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A Case of Synchronous Bone Marrow Chronic Myelomonocytic Leukemia (CMML) and Nodal Marginal Zone Lymphoma (NMZL)

Paolo K. Soriano, Taylor Stone, Junaid Baqai, Sherjeel Sana

(Department of Internal Medicine, Southern Illinois University, Springfield, IL, USA)

Am J Case Rep 2018; 19:1135-1139

DOI: 10.12659/AJCR.910583


BACKGROUND: Leukemias and lymphomas can arise from myeloid or lymphoid stem cells. Combined myeloid leukemia and non-Hodgkin’s lymphoma (NHL), either synchronous or metachronous, rarely occur in the same patient. This report is of a 67-year-old man with a synchronous diagnosis of both bone marrow chronic myelomonocytic leukemia (CMML) and nodal marginal zone lymphoma (NMZL), which a peripheral low-grade B-cell NHL.
CASE REPORT: A 67-year-old Caucasian man, who was a long-term cigarette smoker, presented with a five-year history of leukocytosis and cervical lymphadenopathy. He had no symptoms of night sweats, fever, or weight loss. Review of his medical records showed a progressively increasing leukocytosis with a peak of 58×109/L. Computed tomography (CT) imaging of the chest and abdomen showed lymphadenopathy, including enlarged cervical, axillary, mediastinal, and retroperitoneal lymph nodes. Bone marrow biopsy and histology showed CMML. Lymph node biopsy and histology showed NMZL. The patient was treated for NMZL with weekly intravenous rituximab infusions. Although his CMML was stable, the patient requested an evaluation for treatment with hematopoietic allogeneic stem cell transplantation (ASCT). At the time of this report, the patient remains asymptomatic.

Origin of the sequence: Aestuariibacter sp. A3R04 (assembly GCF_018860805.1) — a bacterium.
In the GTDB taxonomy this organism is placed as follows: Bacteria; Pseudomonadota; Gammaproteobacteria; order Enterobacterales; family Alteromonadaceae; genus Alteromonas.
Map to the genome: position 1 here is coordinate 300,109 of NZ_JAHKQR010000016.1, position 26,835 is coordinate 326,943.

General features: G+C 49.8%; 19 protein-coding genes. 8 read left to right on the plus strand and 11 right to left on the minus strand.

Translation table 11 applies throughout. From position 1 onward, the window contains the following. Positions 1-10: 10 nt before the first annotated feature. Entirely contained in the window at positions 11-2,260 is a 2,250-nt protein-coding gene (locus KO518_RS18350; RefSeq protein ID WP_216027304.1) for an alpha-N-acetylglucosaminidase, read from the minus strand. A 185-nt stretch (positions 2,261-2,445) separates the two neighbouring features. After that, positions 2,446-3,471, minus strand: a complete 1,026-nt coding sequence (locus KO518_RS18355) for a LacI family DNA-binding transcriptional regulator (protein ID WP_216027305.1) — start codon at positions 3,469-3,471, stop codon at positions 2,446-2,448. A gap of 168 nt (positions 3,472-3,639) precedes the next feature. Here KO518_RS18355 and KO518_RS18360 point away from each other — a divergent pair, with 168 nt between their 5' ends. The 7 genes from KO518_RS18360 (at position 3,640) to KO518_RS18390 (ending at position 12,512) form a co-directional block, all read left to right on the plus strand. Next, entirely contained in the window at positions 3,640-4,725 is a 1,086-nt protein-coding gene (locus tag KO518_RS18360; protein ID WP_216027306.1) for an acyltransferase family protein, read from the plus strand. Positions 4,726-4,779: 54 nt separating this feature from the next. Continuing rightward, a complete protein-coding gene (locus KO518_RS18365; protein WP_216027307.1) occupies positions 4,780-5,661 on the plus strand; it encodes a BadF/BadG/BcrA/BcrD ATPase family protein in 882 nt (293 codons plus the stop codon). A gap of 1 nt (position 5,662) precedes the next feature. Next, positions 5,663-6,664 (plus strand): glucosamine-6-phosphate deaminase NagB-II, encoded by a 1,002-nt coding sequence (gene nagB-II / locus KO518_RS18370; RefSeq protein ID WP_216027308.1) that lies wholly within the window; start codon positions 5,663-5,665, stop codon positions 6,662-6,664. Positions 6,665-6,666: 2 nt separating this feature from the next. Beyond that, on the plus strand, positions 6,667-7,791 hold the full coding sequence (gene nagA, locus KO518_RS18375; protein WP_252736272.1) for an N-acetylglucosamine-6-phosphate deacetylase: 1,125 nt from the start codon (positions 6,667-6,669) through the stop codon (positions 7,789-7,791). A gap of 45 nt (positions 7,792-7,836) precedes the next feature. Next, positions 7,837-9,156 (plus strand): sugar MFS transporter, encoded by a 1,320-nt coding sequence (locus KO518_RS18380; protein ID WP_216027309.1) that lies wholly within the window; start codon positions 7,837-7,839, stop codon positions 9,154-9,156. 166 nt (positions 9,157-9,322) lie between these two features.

CONCLUSIONS: The synchronous occurrence of bone marrow CMML and NMZL in a single patient is rare and may be attributed to a genetic mutation common to both. There are no current treatment guidelines for this group of patients, and treatment strategies should be individualized to provide an optimum outcome or symptomatic improvement.

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